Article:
Meir Charash
Ride Through

Completing trauma therapy — an ending with no ending

My therapist helped me move forward, but I'll carry the heavy burden of my son's loss forever
Illustrative. Grief. (iStock)
Illustrative. Grief. (iStock)

My therapist of the last year and a half since my son Ariel z” l died by suicide, suggested that I do something creative for our last session. My wife and three children are very creative — I, on the other hand, ride a mountain bike, exercise and drink scotch. That was until the death of my son. Then, my outlet for my pain, bewilderment, anger, loss, longing and love became writing. Creative? Not really — just a form of self-therapy and an attempt to bring to light the issues of suicide, mourning, self-preservation and a will to live life to the fullest, no matter the ongoing pain and angst that I carry in the proverbial backpack on my back and in my heart.

I’m not creating; rather I’m mourning the loss of my son. How do I bring closure when there is no closure? How do I ‘end,’ when there is no ending? When I was in individual therapy some 25 years ago, I ended it with a sense that, despite the negative voice inside my head, I could move forward and better accept myself. My therapist challenged me to design a “new business card” and lo and behold, I did. From Federation professional to social work educator to fitness trainer and Thai Massage therapist — I have changed, grown and come to feel better about myself. While I certainly have my moments of self- critique and doubt, overall, I’m okay. More than okay — I’m calmer and happier than I was 25 years ago. The therapy worked.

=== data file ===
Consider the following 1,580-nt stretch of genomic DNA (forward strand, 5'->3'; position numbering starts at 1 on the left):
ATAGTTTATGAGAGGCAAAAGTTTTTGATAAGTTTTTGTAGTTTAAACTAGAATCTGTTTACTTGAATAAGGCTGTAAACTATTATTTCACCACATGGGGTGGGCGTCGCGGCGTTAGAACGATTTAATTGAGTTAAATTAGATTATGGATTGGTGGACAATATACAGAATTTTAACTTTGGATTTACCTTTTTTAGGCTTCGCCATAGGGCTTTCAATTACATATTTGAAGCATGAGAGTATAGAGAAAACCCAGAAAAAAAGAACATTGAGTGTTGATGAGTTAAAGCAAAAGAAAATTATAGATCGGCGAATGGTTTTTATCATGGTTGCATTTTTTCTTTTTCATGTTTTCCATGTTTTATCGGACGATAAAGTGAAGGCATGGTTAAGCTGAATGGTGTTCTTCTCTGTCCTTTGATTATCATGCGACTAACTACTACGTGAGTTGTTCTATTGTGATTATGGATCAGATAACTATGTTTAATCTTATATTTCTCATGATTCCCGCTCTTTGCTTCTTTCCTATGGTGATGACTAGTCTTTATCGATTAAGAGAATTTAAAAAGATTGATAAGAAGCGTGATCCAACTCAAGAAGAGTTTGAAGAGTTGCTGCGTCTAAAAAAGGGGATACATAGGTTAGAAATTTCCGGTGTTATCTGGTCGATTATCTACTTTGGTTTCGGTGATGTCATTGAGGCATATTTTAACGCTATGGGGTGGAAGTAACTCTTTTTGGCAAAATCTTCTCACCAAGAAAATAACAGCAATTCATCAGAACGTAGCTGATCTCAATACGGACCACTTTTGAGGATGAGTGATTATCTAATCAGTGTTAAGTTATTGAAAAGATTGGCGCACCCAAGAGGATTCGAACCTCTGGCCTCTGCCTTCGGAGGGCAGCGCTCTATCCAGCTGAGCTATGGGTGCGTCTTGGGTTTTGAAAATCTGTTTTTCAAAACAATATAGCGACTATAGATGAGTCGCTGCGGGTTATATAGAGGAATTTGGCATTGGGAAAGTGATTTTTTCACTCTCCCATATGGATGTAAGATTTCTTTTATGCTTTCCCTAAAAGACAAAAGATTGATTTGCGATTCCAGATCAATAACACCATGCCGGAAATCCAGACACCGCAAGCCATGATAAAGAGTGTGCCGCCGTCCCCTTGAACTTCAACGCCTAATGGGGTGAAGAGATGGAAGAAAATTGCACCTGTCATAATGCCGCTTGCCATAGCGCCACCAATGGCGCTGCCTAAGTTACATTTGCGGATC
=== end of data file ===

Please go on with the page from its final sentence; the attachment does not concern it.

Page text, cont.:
When my wife and I moved from parental counselling about how to cope with Ariel z”l’s depression, to full-fledged marital therapy, there was a feeling that despite the therapist’s penchant for over analyzing, something positive was happening. Now, years later, despite the normal ups and downs of any marriage, I can see that this was true — I and the marriage is good. The statistics indicate that 75 percent of parents who have lost children end up getting divorced. Through our pain, my wife and I have become closer — the therapy worked.

But, the current ending process feels so very different than the previous endings, as no therapy is going to bring my son back. Yes, I know, that’s not the goal of trauma therapy. Some of the issues I’ve worked on in therapy are learning how to cope; learning how to integrate my conflictual feelings of sadness and anger; love and loss, bewilderment and guilt. I’ve also learned to accept that while I helped communities, social work students and fitness clients, somethings simply can’t be fixed. I’ve worked hard at accepting my inability to help Ariel z”l and, concomitantly, to accept my son’s decision to end his pain.

I’ve learned to talk about suicide in a way that neither stigmatizes the act; nor elevates or romanticizes it. I have cried more in the past year and a half than I have ever cried in my entire life. This has not come easily for me, as it doesn’t fit my self-perceived persona as a strong person. Ariel z”l cried. I tried to hug him, but it was only a half-hearted attempt because the intensity of his tears terrified me. I tried to hug Ariel z”l with more earnestness the last two years when he lived with us, but he didn’t let me in. I only wish that I would have tried harder and earlier on in the process of his depression.